Video game “Stray” explains why we love being a cat
One morning in mid-July, silence fell over my household, punctuated by meows.
As a parent with a child home for summer vacation, this was an unusual occurrence, and soon I was wandering downstairs to investigate what was going on. “Stray” was out, my partner bought the game and just as quickly my kid was on the case.
Specifically, he was on the cat case. In “Stray”, a video game developed by BlueTwelve Studio and published by Annapurna Interactive, you play as a cat. A slender orange-striped cat who is wandering in a neon-lit underground city populated by robots in the wake of a disaster. Reviews of the beautiful adventure game have been mostly positive. Video Games Chronicle described it as “essential” with “one of the most beautifully crafted worlds we’ve ever seen in a game”, while The Verge named it one of the best games of the year. nowadays.
These agree with the criticisms at home, both human and animal: our cat, also a red tabby, has joined the ranks of felines hypnotized by the game. The end of the game (which my son would like you to know is it beat in five hours – so much for my quiet work time) elicited more complicated reactions, but as far as going through the game, going around the world, maybe any world: it’s clearly better to be a cat. These days, being a cat might be the best thing ever.
At the start of the game, a group of cats explore an abandoned facility. You, the main cat, are separated from your group after falling into a sinkhole that leads to the underground city. The humans have left town for a sad reason, but their robots – who have become self-aware – remain. A small drone named B-12, which has the consciousness of a human scientist, accompanies the cat, aided by Momo: the leader of a group of humanoid robots (called Companions) determined to find a way out of the dark city and to enter the surface light again.
Sure, you don’t have a thumb, but you do have a nice little backpack.
This is history and this is the world: perpetually nocturnal, like the novel-turned-movie “The City of Ember” crossed with the alleys, dive bars and puddles of “Blade Runner”. It is a complex and labyrinthine place. All the better for being able to squirm, shimmy and prance around him. Sure, you don’t have a thumb, but you do have a nice little backpack and a B-12 to help you out.
Stray (Courtesy of Annapurna Interactive)Why would we all rather be a cat? You can rip shit in “Stray”. You are just a cat; you do not own property. You can jump into plastic milk crates, knock over cans; like a real cat: knock over cans or bottles. It doesn’t really do much for anything in the game. But maybe like in life: it’s stress relief. You can do stupid things. But because you’re a tiny little cat, you won’t have a problem getting rid of some of your frustration or boredom. It’s there, so why not knock it down?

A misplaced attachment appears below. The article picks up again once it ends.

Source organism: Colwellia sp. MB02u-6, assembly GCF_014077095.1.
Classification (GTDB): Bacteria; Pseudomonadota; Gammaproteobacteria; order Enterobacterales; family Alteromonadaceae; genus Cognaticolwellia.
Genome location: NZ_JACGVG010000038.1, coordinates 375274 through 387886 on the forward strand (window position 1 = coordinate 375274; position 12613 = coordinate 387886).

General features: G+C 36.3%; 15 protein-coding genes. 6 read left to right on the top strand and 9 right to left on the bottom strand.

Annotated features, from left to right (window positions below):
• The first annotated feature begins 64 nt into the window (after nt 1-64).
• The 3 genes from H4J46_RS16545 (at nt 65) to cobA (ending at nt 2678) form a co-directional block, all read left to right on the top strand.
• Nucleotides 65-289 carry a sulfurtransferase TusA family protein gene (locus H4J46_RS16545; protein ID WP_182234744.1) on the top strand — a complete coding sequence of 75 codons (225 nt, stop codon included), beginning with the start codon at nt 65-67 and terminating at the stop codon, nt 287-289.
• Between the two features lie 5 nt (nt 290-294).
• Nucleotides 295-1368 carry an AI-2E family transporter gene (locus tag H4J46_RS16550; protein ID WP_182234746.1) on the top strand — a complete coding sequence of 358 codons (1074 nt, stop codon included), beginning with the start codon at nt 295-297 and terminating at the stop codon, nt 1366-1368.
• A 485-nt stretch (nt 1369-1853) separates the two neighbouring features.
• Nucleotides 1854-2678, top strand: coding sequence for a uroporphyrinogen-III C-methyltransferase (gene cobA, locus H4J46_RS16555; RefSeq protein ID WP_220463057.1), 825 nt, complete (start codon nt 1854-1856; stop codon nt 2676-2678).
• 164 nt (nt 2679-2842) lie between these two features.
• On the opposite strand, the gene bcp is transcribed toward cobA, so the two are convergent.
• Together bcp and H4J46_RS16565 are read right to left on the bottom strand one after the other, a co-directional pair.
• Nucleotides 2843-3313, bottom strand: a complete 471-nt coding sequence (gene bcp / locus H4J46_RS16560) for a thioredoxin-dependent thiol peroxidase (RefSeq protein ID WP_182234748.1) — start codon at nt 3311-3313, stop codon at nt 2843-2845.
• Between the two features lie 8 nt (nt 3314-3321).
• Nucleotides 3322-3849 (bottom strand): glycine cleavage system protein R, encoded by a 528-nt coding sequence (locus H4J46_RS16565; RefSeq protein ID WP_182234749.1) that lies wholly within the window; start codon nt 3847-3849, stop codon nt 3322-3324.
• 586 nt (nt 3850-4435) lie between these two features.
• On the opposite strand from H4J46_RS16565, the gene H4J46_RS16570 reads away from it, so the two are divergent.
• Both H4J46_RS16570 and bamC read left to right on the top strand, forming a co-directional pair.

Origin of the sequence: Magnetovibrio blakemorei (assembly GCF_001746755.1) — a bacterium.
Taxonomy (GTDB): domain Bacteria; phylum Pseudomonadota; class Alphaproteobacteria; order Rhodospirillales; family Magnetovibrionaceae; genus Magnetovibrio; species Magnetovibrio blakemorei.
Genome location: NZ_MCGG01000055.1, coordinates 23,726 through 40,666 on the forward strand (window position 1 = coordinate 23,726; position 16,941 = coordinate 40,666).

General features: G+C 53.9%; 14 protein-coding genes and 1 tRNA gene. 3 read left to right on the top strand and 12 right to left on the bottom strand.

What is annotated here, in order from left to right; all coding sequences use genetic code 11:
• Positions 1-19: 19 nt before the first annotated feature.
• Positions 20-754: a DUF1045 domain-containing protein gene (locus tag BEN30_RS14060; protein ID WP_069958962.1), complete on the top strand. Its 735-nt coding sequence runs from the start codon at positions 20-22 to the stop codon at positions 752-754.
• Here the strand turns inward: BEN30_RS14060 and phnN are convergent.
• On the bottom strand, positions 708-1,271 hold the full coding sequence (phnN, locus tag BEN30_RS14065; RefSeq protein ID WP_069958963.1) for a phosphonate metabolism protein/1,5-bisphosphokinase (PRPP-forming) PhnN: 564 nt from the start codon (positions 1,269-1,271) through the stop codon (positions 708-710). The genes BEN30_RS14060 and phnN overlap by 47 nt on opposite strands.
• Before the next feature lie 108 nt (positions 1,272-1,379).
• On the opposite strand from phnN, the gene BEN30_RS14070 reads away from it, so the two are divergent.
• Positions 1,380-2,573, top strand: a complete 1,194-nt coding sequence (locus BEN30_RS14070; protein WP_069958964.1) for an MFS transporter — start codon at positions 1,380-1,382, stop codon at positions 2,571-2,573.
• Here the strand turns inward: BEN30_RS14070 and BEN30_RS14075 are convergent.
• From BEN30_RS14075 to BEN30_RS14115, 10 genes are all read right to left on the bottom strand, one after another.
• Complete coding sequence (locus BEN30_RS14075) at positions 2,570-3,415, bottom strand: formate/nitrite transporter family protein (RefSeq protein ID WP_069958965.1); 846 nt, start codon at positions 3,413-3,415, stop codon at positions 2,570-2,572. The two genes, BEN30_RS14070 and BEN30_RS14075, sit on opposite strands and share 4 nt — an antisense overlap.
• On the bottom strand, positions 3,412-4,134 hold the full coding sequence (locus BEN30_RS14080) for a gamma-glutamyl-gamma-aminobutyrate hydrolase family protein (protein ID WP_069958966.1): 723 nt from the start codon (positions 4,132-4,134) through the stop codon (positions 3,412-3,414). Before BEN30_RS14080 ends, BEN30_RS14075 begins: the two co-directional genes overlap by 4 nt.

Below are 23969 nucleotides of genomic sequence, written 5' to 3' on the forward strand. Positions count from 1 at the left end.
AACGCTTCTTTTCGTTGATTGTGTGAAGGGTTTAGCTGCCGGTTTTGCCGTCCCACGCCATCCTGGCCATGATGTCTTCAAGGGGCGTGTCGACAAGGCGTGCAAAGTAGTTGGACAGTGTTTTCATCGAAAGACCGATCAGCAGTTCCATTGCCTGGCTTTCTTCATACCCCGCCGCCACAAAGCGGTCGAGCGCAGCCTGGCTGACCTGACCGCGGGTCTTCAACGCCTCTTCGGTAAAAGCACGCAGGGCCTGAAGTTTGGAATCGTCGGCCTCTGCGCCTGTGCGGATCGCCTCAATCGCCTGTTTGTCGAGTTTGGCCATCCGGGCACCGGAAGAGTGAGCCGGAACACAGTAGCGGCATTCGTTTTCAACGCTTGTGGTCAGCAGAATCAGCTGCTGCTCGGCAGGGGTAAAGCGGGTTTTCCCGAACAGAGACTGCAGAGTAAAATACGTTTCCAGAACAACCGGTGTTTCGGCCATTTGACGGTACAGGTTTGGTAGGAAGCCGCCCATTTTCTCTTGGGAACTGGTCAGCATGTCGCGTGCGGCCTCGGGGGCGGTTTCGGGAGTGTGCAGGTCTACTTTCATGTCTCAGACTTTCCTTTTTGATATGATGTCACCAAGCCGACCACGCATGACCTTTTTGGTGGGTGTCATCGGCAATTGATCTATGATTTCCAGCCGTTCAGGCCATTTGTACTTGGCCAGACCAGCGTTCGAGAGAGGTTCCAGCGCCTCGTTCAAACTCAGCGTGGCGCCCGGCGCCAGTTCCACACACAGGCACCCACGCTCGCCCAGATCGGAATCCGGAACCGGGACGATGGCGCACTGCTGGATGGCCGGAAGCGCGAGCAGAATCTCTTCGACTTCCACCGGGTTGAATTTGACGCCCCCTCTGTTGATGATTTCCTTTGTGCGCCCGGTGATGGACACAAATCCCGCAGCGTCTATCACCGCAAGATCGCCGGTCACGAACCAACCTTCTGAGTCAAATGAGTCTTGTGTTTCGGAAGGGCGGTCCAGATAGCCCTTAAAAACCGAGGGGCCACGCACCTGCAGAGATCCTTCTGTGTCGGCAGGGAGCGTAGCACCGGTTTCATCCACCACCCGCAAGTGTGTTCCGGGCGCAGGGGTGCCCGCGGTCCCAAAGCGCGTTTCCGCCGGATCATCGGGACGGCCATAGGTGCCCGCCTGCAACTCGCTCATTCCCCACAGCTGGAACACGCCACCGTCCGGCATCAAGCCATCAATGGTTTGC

There’s a playfulness and freedom to being a cat that our lives miss.
You can walk through “Stray”. One goal is to go high up in the city in order to go from a rusty tin roof (no word if it’s hot) to a swinging steel beam to the top of the fences. You adapt to small spaces and you are agile and flexible. You can take that leap. We have lived through years of worry and restrictions regarding our movements and human interactions due to COVID. Today, monkey pox makes any dance party dangerous, and air travel has become increasingly untenable. But in “Stray” you can move. You can move almost anywhere you want. You can stretch. It’s good for you.
You don’t answer anyone. Literally. You have no boss, no pet owner. There are no humans in the underground city of “Stray”, and B-12 and Momo function as sidekicks Tin Man and Scarecrow from “The Wizard of Oz”. They’re there to help the fuzzy Dorothy of you, to run along the bricks with you. And yes, you can squeeze between Momo’s metal legs like my real cat who nearly tripped over and murdered us every morning when we come downstairs to give her breakfast.
Stray (Courtesy of Annapurna Interactive)One of the joys of “Stray” are those realistic, cat-like little behaviors that usually serve no narrative purpose. Weaving between legs, dropping stuff, meowing (this can attract creepy, swarming Zurks, which are basically giant tick robots that can kill you, so use this feature wisely), and yes, scratch. I watched my partner use the in-game scratching feature as we sat on our couch which was tragically scratched by our own cat. It’s more fun in the game.
Stray (Courtesy of Annapurna Interactive)Being a cat reminds us: it’s good to have fun, just to have fun. We all need recreation. We all need to take a break, because even the fearless cat sometimes just does it to mess around.
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My son commented that if you weren’t a cat the game would be pretty sad. The backstory of “Stray” is intense and apocalyptic and there’s this ending that drew some mixed reactions. But you are a cat. You start separated from your family as many of us have been since 2020 and continue to be: delaying weddings, missing meetings, leaving offices, never meeting new friends.
As a cat, you do everything you can to get home, including jumping between buildings. You also do whatever you can to help. Of course, your companions are robots but they are your robots and you rely on each other.
There is a playfulness and freedom to being a cat that is missing from our lives as humans; there is also an optimism. Scrappy, determined and waiting, the cat is doing what we all hope for: surviving.